What You Can Get Away With » Can you make an intentionally bad movie?

You know you’ve made it as a blogger (and it only took eight years!) when you write a post about a film, and said film’s director comments on your post. But then, if someone was mistaking me for Michael Bay, I’d probably feel the need to comment too.

Atlanta Nights – the film in question – is an adaptation of the novel of the same name, a noted literary hoax played upon a vanity publisher by the Science Fiction Writers of America. Rachael Saltzman – now to be forever immortalised as ‘did I tell you that a film director commented on my blog once?’ – has bought the films rights to the book and is adapting it with the strapline “The worst book ever written, now the worst movie ever made!” which is an interesting statement of intent, though as I pointed out a while ago, it’s very hard to make an intentionally bad movie. Indeed, one of the things that make really bad movies so perversely entertaining is the earnestness with which they’re made – something that aims high and fails spectacularly is much more interesting than something made to a constant soundtrack of “that’ll do”.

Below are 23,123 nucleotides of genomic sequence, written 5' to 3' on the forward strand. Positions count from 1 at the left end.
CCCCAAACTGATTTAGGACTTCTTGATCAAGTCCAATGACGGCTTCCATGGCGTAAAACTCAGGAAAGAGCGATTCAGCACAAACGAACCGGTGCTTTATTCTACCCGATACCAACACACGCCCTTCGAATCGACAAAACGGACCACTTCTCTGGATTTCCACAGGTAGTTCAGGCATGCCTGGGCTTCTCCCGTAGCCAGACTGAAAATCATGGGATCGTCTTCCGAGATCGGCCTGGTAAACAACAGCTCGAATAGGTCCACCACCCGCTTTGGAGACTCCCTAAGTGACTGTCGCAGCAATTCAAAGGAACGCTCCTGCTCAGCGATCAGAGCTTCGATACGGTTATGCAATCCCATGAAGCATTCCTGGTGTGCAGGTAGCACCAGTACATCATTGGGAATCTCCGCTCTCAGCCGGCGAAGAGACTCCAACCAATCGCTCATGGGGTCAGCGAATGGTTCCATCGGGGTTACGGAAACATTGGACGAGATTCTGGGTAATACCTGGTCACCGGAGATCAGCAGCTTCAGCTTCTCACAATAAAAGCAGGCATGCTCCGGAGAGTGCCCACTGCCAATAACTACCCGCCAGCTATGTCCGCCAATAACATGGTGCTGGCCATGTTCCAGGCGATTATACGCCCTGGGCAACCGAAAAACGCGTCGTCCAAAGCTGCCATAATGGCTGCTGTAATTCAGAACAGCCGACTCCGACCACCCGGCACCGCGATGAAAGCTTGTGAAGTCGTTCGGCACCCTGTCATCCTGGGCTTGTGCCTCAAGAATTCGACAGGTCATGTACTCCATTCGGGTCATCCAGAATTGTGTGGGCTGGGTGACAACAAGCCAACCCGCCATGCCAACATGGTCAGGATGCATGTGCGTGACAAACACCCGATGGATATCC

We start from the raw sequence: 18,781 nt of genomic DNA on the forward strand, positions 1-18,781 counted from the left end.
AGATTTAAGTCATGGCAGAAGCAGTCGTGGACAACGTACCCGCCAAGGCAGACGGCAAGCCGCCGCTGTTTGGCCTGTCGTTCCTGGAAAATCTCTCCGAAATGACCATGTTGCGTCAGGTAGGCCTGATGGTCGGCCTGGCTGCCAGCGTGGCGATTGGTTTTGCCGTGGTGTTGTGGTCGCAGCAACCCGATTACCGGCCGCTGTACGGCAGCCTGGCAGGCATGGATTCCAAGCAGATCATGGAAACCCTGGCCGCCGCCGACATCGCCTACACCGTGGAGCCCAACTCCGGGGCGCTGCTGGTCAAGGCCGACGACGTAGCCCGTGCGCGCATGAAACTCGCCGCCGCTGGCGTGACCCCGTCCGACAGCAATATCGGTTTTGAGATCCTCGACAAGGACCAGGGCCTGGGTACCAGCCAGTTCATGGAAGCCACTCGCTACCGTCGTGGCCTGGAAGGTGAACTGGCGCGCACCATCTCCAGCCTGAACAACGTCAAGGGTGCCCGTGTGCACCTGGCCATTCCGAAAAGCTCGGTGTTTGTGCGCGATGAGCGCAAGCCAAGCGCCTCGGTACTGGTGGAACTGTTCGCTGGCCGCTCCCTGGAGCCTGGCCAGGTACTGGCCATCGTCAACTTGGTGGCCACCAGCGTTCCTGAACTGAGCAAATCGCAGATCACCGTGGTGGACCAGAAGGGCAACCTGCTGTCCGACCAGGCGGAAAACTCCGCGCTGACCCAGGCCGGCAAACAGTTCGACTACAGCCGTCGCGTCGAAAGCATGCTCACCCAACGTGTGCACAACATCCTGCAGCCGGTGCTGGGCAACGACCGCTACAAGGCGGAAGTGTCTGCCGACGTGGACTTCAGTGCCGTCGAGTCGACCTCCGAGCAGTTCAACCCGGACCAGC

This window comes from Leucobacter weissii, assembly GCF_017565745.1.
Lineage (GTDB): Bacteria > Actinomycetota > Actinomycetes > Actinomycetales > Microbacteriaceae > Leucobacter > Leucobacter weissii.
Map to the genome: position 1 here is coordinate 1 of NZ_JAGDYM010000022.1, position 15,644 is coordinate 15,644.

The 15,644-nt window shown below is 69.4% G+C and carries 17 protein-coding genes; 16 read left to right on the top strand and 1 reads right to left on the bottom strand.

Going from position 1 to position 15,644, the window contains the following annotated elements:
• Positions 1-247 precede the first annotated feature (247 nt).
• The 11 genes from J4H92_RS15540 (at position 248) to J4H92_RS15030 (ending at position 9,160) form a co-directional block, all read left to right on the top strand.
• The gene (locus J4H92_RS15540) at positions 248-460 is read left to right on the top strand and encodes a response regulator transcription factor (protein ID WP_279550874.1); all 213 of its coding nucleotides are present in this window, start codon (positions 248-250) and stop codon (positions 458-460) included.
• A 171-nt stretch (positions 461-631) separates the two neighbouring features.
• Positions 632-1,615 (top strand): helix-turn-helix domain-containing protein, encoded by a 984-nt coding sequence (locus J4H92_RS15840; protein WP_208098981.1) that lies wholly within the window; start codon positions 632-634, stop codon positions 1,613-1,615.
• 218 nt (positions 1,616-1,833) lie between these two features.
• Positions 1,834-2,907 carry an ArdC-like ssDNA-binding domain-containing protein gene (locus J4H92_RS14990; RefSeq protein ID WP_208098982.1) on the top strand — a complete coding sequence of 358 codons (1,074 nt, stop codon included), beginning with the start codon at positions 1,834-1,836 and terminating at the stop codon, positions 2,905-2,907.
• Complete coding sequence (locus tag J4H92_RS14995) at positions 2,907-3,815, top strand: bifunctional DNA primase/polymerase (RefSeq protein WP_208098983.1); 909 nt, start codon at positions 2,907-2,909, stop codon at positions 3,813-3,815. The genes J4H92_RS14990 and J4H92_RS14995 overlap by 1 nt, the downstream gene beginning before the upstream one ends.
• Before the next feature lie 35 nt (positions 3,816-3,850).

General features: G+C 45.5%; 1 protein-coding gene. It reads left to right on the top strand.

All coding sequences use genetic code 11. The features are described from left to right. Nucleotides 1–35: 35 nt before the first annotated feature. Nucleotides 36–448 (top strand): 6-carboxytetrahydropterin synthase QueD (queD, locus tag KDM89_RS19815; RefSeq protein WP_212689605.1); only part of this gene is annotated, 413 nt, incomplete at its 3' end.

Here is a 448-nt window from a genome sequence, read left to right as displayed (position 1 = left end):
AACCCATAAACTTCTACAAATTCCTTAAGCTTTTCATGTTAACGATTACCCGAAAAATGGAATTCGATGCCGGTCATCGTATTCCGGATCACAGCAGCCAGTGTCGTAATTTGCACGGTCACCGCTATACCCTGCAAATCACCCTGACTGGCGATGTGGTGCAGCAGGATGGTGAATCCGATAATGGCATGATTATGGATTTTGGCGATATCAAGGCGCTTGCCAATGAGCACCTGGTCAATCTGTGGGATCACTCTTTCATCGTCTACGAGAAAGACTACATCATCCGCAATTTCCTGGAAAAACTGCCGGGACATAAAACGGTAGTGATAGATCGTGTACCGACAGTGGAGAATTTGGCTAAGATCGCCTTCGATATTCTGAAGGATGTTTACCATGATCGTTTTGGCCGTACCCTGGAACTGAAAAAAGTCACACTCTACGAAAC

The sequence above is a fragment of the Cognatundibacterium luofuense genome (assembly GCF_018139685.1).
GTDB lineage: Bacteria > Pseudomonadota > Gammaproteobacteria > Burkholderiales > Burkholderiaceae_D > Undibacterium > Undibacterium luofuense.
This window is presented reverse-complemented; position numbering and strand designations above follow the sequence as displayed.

But, as one of the named inspirations for the projects is Garth Marenghi’s Darkplace, and the trailer video for the project presents Travis Tea, the ‘author’ of Atlanta Nights as a real person, there may be some interesting humour to be drawn from the situation, as well as a warning about some of the unscrupulous sharks of the publishing industry.

Should you have some spare cash and be interested in helping Atlanta Nights find its way onto film, then there is a funding search going on right now in an effort to bring it to the screen. There’s also an interview with Rachael ‘not Michael Bay’ Saltzman here, where she talks about how the project got started.

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2 comments untill now

  1. Thanks, Nick!

    I do know what you mean about the wonderfully bad vs. the ‘nobody cared enough’ bad. Some of the ‘mistakes’ we’re planning actually make parts of the process more intensive so the audience can share the joke. For instance, continuity ‘errors’ have to be written into the shooting script.

    We care a heck of a lot, and are carefully crafting and planning the ‘errors’ beforehand, so they’ll be obvious and repeatable; and so we can ramp up the joke.

  2. I still think there should be a different real Travis for each chapter of the movie, sort of like a very old game show “What’s my Line”

    btw I am one of the Producers of the Film :P